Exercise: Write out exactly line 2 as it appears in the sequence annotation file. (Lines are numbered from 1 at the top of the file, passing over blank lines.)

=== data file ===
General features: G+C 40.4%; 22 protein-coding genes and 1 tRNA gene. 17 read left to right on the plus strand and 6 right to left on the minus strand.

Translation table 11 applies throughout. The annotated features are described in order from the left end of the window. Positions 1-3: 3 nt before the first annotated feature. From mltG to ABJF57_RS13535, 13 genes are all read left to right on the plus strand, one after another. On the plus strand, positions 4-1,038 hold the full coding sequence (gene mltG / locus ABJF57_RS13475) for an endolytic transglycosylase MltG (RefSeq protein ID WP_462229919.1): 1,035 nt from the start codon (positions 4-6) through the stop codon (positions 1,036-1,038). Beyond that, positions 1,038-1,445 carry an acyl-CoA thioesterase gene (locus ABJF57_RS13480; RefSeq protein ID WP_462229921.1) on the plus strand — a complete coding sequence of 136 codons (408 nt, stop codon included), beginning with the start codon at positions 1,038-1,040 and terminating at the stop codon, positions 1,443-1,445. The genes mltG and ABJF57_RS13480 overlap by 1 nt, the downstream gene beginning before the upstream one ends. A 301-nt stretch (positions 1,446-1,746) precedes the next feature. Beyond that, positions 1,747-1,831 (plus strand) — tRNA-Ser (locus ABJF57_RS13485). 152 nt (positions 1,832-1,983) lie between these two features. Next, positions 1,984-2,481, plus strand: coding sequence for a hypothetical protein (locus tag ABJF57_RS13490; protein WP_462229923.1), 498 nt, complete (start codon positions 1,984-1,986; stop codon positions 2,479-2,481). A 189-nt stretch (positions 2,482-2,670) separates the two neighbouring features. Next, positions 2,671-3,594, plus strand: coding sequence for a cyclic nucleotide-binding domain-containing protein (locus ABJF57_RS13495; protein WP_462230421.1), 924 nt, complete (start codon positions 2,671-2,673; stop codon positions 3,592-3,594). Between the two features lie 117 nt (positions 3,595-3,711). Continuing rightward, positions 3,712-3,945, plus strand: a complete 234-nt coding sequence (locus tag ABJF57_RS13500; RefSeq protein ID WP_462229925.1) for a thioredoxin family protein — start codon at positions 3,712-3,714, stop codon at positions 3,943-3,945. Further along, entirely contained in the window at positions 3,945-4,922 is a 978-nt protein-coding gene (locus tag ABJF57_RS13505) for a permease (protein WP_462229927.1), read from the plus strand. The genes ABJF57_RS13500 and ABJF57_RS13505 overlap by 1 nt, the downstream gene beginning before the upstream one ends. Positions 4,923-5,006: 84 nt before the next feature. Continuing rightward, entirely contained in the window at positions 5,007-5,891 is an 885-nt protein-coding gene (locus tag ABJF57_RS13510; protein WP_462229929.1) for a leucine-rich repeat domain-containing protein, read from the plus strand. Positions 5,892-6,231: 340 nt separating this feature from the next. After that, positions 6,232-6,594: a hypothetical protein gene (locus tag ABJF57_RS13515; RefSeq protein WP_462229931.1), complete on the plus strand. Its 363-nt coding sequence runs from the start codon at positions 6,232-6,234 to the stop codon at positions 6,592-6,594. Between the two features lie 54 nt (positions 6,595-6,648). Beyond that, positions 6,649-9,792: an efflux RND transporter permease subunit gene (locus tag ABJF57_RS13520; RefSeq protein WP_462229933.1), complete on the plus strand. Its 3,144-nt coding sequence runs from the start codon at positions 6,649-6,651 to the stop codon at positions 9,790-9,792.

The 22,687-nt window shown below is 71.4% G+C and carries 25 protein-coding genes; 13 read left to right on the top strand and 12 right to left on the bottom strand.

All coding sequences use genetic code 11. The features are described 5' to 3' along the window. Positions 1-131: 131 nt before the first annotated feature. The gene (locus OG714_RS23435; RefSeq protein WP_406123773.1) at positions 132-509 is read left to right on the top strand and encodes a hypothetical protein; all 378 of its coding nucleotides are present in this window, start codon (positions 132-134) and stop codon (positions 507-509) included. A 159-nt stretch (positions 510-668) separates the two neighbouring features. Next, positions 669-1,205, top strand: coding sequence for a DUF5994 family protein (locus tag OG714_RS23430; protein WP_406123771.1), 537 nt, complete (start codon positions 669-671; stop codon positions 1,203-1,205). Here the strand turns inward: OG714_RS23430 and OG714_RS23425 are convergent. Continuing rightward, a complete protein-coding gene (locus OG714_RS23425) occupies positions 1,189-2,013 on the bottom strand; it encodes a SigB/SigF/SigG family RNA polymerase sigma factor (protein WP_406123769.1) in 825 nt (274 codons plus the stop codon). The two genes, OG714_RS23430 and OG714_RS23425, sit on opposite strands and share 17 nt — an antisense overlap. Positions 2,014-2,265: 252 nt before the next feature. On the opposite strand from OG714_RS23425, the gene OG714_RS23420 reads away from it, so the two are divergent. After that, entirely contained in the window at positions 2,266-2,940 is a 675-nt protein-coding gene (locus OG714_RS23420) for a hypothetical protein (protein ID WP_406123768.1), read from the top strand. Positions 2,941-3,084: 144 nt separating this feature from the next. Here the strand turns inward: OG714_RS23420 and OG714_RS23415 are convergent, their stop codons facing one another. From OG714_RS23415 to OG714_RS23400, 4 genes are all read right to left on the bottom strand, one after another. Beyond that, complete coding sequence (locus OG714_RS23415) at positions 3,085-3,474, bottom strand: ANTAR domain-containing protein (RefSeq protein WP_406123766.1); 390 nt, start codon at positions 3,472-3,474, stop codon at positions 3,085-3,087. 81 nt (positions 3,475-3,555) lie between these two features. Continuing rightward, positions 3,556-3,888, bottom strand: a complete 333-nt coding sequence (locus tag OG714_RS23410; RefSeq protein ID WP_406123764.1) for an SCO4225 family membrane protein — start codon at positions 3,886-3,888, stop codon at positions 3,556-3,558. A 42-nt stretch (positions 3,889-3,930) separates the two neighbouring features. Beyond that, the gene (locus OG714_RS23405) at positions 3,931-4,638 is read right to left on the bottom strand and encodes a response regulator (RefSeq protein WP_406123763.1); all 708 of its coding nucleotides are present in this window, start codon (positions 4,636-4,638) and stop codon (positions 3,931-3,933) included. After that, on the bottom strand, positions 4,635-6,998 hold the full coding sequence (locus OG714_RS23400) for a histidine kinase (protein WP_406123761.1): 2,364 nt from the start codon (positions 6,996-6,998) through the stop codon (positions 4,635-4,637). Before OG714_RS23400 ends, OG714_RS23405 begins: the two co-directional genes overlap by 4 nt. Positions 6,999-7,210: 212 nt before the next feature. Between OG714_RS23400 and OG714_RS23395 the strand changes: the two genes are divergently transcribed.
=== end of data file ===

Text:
Translation table 11 applies throughout. The annotated features are described in order from the left end of the window. Positions 1-3: 3 nt before the first annotated feature. From mltG to ABJF57_RS13535, 13 genes are all read left to right on the plus strand, one after another. On the plus strand, positions 4-1,038 hold the full coding sequence (gene mltG / locus ABJF57_RS13475) for an endolytic transglycosylase MltG (RefSeq protein ID WP_462229919.1): 1,035 nt from the start codon (positions 4-6) through the stop codon (positions 1,036-1,038). Beyond that, positions 1,038-1,445 carry an acyl-CoA thioesterase gene (locus ABJF57_RS13480; RefSeq protein ID WP_462229921.1) on the plus strand — a complete coding sequence of 136 codons (408 nt, stop codon included), beginning with the start codon at positions 1,038-1,040 and terminating at the stop codon, positions 1,443-1,445. The genes mltG and ABJF57_RS13480 overlap by 1 nt, the downstream gene beginning before the upstream one ends. A 301-nt stretch (positions 1,446-1,746) precedes the next feature. Beyond that, positions 1,747-1,831 (plus strand) — tRNA-Ser (locus ABJF57_RS13485). 152 nt (positions 1,832-1,983) lie between these two features. Next, positions 1,984-2,481, plus strand: coding sequence for a hypothetical protein (locus tag ABJF57_RS13490; protein WP_462229923.1), 498 nt, complete (start codon positions 1,984-1,986; stop codon positions 2,479-2,481). A 189-nt stretch (positions 2,482-2,670) separates the two neighbouring features. Next, positions 2,671-3,594, plus strand: coding sequence for a cyclic nucleotide-binding domain-containing protein (locus ABJF57_RS13495; protein WP_462230421.1), 924 nt, complete (start codon positions 2,671-2,673; stop codon positions 3,592-3,594). Between the two features lie 117 nt (positions 3,595-3,711). Continuing rightward, positions 3,712-3,945, plus strand: a complete 234-nt coding sequence (locus tag ABJF57_RS13500; RefSeq protein ID WP_462229925.1) for a thioredoxin family protein — start codon at positions 3,712-3,714, stop codon at positions 3,943-3,945. Further along, entirely contained in the window at positions 3,945-4,922 is a 978-nt protein-coding gene (locus tag ABJF57_RS13505) for a permease (protein WP_462229927.1), read from the plus strand. The genes ABJF57_RS13500 and ABJF57_RS13505 overlap by 1 nt, the downstream gene beginning before the upstream one ends. Positions 4,923-5,006: 84 nt before the next feature. Continuing rightward, entirely contained in the window at positions 5,007-5,891 is an 885-nt protein-coding gene (locus tag ABJF57_RS13510; protein WP_462229929.1) for a leucine-rich repeat domain-containing protein, read from the plus strand. Positions 5,892-6,231: 340 nt separating this feature from the next. After that, positions 6,232-6,594: a hypothetical protein gene (locus tag ABJF57_RS13515; RefSeq protein WP_462229931.1), complete on the plus strand. Its 363-nt coding sequence runs from the start codon at positions 6,232-6,234 to the stop codon at positions 6,592-6,594. Between the two features lie 54 nt (positions 6,595-6,648). Beyond that, positions 6,649-9,792: an efflux RND transporter permease subunit gene (locus tag ABJF57_RS13520; RefSeq protein WP_462229933.1), complete on the plus strand. Its 3,144-nt coding sequence runs from the start codon at positions 6,649-6,651 to the stop codon at positions 9,790-9,792.